# September 22, 2016

We continued working on the problems from last week’s proof strategies handout.

• We solved problem 4 using classical induction on the number of vertices of the polygon. When reducing the case of $$n+1$$ vertices to the case of $$n$$, we had to be careful. In particular, making sure that we still had three colors was a bit of a fine point.
• We observed that problem 4 might also be done using strong induction. We did not finish the details of the argument, since it did not appear to be easier.
• The theme of the day was becoming induction, so we worked on problem 8. We observed that having the equality for $$m$$ allowed us to prove it for $$2m$$, and thus from the hypothesis we get it for all powers of 2 by induction. To finish, we noticed that we could prove the equality for $$n=3$$ assuming the case $$n=4$$, and more generally we could prove the case of $$n-1$$ from the case for $$n$$.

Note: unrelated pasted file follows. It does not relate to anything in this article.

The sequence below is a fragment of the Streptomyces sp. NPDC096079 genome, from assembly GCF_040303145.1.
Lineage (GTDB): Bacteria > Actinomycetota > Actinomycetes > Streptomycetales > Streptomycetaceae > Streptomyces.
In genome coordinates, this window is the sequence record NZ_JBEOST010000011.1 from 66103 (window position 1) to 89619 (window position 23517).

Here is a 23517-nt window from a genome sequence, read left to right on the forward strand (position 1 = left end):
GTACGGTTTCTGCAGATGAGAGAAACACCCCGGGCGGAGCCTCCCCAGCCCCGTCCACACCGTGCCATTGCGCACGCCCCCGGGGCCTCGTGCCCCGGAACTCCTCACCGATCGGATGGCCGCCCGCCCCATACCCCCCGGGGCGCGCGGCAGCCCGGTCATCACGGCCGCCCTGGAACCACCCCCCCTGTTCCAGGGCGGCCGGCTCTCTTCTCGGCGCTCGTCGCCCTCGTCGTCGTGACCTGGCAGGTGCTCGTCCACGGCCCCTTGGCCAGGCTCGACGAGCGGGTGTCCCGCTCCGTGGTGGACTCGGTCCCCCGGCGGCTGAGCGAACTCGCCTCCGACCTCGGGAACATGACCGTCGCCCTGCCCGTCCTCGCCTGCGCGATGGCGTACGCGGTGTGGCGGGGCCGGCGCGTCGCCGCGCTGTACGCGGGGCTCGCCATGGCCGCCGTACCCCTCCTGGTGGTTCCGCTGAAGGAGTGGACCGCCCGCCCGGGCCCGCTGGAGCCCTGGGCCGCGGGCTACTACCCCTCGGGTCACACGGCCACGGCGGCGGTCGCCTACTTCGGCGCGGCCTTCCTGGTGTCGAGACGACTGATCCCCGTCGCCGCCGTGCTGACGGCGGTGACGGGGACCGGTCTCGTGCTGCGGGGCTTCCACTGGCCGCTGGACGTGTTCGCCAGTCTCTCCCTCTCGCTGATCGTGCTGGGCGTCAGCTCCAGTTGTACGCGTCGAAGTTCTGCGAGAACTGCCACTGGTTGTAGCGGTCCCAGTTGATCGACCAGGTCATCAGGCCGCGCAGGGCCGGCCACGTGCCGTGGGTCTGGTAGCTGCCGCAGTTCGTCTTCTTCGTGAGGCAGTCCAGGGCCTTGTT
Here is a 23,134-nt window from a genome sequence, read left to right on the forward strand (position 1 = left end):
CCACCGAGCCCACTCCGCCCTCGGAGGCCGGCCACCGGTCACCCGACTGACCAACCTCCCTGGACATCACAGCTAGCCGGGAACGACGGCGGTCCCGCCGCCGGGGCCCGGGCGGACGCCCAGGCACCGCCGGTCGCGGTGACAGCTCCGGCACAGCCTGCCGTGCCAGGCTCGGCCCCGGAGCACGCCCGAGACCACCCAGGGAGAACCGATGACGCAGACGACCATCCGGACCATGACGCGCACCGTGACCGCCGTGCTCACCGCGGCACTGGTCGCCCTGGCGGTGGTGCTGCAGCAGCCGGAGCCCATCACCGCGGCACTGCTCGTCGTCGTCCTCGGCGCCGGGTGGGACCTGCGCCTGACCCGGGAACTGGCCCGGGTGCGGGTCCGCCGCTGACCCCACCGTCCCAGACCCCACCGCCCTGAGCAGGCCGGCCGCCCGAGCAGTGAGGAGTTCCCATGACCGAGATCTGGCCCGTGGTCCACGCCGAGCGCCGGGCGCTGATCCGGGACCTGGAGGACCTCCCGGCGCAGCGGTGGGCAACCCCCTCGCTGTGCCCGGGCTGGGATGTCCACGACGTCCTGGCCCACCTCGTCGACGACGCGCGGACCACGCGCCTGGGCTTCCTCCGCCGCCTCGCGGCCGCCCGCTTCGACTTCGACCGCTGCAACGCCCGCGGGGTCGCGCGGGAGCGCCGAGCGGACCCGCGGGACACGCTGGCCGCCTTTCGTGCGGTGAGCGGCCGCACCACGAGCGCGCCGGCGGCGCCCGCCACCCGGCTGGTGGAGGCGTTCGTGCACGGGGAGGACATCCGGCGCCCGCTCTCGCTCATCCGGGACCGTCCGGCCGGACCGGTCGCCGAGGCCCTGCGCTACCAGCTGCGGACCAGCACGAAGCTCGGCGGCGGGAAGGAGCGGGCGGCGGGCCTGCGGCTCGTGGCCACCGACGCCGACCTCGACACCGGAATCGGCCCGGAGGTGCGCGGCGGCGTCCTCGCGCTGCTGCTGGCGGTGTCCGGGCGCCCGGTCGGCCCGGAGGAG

• There was some discussion about what functions $$f : \mathbb{R} \to \mathbb{R}$$ can satisfy the equality in problem 8. We noticed that linear functions ($$f(x) = ax$$ for a real constant $$a$$) and affine functions  ($$f(x)= ax+b$$ for real constants $$a,b$$) do satisfy it, and we looked at the geometrical interpretation of the equality. For those who have taken linear algebra, we also pointed out that any $$\mathbb{Q}$$-linear function $$\mathbb{R} \to \mathbb{R}$$ satisfies the equality, and there are such $$\mathbb{Q}$$-linear functions which are not $$\mathbb{R}$$-linear (though we cannot write them explicitly, we can only prove their existence using arguments that depend on the Axiom of Choice).

Today’s nuggets of wisdom:

Arguments by induction come in several different flavors, including:

• Classical: We assume the statement holds for $$n$$ , and prove it for $$n+1$$.
• Strong: We assume the statement holds for $$1,2,\dotsc,n$$ , and prove it for $$n+1$$.
• Back and forth: This one has two parts:
• Using classical induction, we prove the statement for an increasing sequence of natural numbers (say, powers of 2).
• We assume the statement holds for $$n$$ , and prove it for $$n-1$$.

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